If you're able to recover access, remember how to transfer control to your currently used Blogger account. Otherwise, pick an available URL - and get to work, publishing your new blog.

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Monday, April 11, 2011

Stats Enumerates PageViews For Individual Posts - Not For Main Page Views

Not all blog owners realise the difference between the main page, and the individual posts pages, in their blog. Some blog owners would like to display all posts in the main page, so their readers don't have to spend time clicking links to the archive pages, or to the individual post pages.

The differences between the main page, and the individual post pages, doesn't become an issue, for some blog owners, until they try to reconcile the individual numbers in Stats.
My Stats doesn't count my pageviews correctly!
We have seen a few problem reports about Stats - and some of the reports seem to come from people who don't realise that the Posts section of Stats provides pageview counts for the 10 most popular individual posts - and not for the main (home) page, or the date archive or label archive, retrievals.

Some blogs, even with post page URLs enabled, will get the majority of their traffic from people accessing the main page. Both the search engines, and the readers, will spend at least some time on the main page, before following a link to an individual post page. Some readers will only read individual posts when search links lead them, spuriously, to the main page - as in when they are looking for a specific post that was on the main page yesterday, and was archived today because a new post was just recently published.

Thanks to this post, my earlier post Who, Me? I Don't Spam was just archived, from main page view in this blog. Until today, people could read that post, and the search engines could index its contents, from main page view. Now, all activity against that post will be from date archive retrievals, label archive retrievals, and the individual URL. Pageview activity for that individual post URL will slowly increase, relative to pageview activity for the post when it was part of the main page, because the latter is now ended.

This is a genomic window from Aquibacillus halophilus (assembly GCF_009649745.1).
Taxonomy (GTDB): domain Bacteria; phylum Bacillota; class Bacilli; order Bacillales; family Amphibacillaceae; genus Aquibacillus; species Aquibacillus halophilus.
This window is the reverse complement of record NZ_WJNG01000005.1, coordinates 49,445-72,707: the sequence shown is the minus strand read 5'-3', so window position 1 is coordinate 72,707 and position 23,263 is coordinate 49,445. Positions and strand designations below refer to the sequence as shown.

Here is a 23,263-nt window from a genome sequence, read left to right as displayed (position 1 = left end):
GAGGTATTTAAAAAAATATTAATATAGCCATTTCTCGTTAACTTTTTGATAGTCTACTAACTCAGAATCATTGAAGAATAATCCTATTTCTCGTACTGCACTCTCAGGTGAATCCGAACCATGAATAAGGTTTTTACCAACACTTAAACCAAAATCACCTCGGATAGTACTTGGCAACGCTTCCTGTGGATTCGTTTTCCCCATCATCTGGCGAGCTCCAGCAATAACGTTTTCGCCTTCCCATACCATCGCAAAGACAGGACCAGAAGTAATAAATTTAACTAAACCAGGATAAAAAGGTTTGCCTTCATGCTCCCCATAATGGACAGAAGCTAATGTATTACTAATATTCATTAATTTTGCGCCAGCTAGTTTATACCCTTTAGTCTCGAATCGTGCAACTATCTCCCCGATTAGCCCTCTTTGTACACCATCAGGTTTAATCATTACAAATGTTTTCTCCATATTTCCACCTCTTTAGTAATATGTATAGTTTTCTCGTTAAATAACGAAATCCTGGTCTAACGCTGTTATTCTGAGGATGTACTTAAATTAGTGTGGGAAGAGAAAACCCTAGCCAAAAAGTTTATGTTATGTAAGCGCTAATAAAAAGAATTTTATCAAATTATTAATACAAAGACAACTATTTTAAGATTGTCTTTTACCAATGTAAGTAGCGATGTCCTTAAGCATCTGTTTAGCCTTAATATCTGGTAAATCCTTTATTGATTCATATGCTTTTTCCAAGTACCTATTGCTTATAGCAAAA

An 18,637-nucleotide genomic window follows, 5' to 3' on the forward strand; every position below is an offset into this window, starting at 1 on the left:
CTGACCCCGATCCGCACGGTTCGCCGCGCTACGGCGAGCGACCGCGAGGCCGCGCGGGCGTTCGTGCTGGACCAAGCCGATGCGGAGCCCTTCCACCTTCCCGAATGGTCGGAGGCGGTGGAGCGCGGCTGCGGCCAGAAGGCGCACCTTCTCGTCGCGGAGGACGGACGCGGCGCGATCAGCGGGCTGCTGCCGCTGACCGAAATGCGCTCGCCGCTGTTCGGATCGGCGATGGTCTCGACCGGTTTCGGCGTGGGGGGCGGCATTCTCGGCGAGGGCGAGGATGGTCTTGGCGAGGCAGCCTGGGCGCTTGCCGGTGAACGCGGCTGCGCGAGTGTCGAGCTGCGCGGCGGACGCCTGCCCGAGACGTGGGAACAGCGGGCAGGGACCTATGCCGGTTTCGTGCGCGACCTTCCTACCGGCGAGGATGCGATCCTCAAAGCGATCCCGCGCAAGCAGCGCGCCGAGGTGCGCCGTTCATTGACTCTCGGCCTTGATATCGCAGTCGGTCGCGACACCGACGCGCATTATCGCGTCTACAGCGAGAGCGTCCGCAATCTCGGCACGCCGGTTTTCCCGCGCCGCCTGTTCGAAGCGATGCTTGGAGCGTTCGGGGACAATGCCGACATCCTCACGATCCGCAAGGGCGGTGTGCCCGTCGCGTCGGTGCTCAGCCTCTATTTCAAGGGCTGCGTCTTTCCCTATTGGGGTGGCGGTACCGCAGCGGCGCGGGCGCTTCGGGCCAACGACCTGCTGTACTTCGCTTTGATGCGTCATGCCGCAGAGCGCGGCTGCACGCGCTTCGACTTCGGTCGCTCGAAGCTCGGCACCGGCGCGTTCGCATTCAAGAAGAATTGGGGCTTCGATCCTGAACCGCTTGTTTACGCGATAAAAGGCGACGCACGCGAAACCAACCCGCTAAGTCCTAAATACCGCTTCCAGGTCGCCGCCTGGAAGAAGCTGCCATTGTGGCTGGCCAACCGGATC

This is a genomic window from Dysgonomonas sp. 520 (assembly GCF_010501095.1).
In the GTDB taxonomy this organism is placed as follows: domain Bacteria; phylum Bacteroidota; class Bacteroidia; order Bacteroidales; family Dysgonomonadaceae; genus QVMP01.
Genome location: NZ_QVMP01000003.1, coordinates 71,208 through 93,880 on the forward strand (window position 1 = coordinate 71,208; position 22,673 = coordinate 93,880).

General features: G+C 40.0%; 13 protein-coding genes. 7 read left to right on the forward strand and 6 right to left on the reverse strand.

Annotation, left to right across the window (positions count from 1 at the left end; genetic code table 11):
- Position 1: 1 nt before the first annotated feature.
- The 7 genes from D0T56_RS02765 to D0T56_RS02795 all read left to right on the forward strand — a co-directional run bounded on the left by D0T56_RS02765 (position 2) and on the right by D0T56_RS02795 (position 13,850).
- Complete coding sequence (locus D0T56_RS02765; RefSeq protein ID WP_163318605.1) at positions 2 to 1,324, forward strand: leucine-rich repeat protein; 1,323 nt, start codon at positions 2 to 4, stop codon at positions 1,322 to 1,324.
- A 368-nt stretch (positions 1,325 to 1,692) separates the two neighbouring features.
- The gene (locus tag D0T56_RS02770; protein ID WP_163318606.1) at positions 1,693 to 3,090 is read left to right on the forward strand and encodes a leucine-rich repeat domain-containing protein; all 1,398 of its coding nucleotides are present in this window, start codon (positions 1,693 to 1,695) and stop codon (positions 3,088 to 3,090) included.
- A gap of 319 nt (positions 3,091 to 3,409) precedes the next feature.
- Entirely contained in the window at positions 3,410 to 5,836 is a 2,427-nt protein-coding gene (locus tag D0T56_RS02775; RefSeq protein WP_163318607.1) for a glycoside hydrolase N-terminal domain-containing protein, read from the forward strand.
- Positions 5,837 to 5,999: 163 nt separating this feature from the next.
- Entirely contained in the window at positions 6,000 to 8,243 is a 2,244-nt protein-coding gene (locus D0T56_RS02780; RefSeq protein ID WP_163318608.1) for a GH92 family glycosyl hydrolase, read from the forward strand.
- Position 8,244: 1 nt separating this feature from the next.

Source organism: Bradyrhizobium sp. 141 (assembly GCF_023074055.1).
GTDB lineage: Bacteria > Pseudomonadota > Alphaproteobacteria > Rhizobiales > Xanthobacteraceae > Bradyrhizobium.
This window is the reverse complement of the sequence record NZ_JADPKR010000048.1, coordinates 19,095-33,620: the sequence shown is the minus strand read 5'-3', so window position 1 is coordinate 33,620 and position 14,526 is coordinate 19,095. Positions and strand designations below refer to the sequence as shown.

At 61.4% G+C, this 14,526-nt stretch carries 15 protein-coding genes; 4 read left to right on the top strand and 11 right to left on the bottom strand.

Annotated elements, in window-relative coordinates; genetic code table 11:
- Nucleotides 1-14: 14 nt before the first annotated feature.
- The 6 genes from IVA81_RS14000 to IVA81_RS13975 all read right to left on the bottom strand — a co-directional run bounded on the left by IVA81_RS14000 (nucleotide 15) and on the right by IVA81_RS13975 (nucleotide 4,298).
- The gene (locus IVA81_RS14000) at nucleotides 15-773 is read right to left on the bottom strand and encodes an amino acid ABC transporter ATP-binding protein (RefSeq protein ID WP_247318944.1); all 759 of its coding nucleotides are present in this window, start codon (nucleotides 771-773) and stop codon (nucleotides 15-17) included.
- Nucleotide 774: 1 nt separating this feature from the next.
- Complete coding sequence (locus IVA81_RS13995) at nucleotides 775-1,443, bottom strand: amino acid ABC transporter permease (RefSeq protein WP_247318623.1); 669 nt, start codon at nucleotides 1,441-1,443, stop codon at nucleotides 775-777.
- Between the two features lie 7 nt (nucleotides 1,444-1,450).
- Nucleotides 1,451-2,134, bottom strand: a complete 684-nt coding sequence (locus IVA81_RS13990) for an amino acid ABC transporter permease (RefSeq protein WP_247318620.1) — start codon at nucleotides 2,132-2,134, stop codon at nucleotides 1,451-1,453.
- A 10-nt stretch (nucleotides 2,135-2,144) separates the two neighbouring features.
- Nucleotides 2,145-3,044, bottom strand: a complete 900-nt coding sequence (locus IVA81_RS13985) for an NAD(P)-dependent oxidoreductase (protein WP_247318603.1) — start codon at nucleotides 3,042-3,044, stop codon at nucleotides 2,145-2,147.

The pageview counts enumerated by Audience (the 10 most popular browsers, countries, and operating systems), and by Traffic Sources (the 10 most popular referring sites, and the 10 most popular referring URLs) will each list counts for the main page, all individual posts pages, and for archive and label search retrievals, combined. The counts enumerated by Posts will include only the top 10 most popular individual posts (with pageviews for all browsers, countries, operating systems, and traffic sources combined) - and will never include counts for archive page retrievals, label searches, or main page views.

If you need statistics for more than 10 posts, or different statistics, you'll need a third party visitor log / meter.

Since a major amount of pageviews, for many blogs, will be against the main page, adding the counts for the 10 most popular individual posts, and trying to balance that total against the totals for browsers, countries, operating systems, or traffic sources, is an activity guaranteed to produce confusion. If this is a real problem for you - and if you don't think that your readers will mind viewing each post in the individual post view - try using Jump Break consistently.

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Sunday, April 10, 2011

Auto Pagination Being Triggered By Post Images Encoded In Base64

Auto Pagination has been an accepted part of Blogger life now for just over a year. Almost all blog owners are used to it, and complaints about its interference are rare. Recently, we've seen a new scenario where it is involved.

The best way to look for a problem with auto pagination is from looking at the source code, for the blog page being displayed. Recently, we see very odd code, using the browser View - Source menu option. Note the " ... " snippet, in the example below, represents several hundred lines of similar content, intentionally removed just so this post can be displayed, without triggering auto pagination.

Saturday, April 09, 2011

Not All Followers Will Provide A Link To Their Blogger Or Google Profile

I've described several oddities about how you can Follow a blog - the different account hosts that you can use, the different profiles that you can use, and (in some cases) whether to display an individual blog in the list of Followed blogs for the profile used, or even to allow access to the profile used.